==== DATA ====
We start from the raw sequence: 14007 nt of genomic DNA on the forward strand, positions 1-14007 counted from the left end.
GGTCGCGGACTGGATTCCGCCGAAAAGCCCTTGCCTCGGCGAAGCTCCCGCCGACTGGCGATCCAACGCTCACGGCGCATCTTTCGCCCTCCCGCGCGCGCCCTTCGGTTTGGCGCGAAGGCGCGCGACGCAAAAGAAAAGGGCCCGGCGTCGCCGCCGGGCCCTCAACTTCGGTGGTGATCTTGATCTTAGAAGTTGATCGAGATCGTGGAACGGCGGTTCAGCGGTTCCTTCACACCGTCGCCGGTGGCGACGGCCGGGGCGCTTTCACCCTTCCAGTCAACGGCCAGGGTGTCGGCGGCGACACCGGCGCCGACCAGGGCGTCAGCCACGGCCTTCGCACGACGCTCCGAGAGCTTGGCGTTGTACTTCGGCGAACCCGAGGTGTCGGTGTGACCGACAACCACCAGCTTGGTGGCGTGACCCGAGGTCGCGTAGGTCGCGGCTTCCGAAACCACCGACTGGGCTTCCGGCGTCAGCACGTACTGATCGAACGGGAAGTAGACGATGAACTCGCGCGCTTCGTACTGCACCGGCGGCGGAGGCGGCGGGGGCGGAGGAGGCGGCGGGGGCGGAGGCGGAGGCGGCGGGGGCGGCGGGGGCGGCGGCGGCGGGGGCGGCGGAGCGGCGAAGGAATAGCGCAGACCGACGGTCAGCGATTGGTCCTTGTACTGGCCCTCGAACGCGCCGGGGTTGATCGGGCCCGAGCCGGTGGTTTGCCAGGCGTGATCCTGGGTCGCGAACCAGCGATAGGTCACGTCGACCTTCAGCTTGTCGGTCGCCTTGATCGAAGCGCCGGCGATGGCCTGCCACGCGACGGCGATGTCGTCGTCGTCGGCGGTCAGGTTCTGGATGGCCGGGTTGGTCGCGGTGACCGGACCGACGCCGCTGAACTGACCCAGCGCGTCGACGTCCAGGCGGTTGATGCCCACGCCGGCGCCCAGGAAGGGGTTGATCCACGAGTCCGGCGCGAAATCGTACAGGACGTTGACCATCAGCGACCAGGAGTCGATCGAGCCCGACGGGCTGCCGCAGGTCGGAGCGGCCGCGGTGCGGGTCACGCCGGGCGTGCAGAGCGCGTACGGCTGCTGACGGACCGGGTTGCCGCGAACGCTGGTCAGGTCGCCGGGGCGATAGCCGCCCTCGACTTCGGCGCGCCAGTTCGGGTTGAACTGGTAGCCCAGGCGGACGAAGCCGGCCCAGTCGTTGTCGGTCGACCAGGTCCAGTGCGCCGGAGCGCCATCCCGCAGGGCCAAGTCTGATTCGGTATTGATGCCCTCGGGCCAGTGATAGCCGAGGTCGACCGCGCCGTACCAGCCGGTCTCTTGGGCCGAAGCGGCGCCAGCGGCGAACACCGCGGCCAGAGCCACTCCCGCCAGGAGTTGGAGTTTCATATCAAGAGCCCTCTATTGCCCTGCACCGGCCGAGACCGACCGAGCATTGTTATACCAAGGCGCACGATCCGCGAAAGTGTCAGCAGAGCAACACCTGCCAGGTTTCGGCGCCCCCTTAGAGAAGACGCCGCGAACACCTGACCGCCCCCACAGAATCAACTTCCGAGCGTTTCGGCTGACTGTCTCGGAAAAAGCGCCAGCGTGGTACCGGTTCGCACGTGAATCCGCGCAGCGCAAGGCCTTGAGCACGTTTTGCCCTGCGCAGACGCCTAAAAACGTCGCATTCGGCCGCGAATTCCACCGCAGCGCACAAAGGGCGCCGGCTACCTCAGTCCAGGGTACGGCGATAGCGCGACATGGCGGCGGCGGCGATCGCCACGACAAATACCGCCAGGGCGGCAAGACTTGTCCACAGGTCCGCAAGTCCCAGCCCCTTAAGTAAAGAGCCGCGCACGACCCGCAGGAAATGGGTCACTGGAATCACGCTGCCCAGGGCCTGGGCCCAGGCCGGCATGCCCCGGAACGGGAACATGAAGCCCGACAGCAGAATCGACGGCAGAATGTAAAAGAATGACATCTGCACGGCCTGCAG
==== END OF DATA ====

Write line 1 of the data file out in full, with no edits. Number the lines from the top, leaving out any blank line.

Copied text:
We start from the raw sequence: 14007 nt of genomic DNA on the forward strand, positions 1-14007 counted from the left end.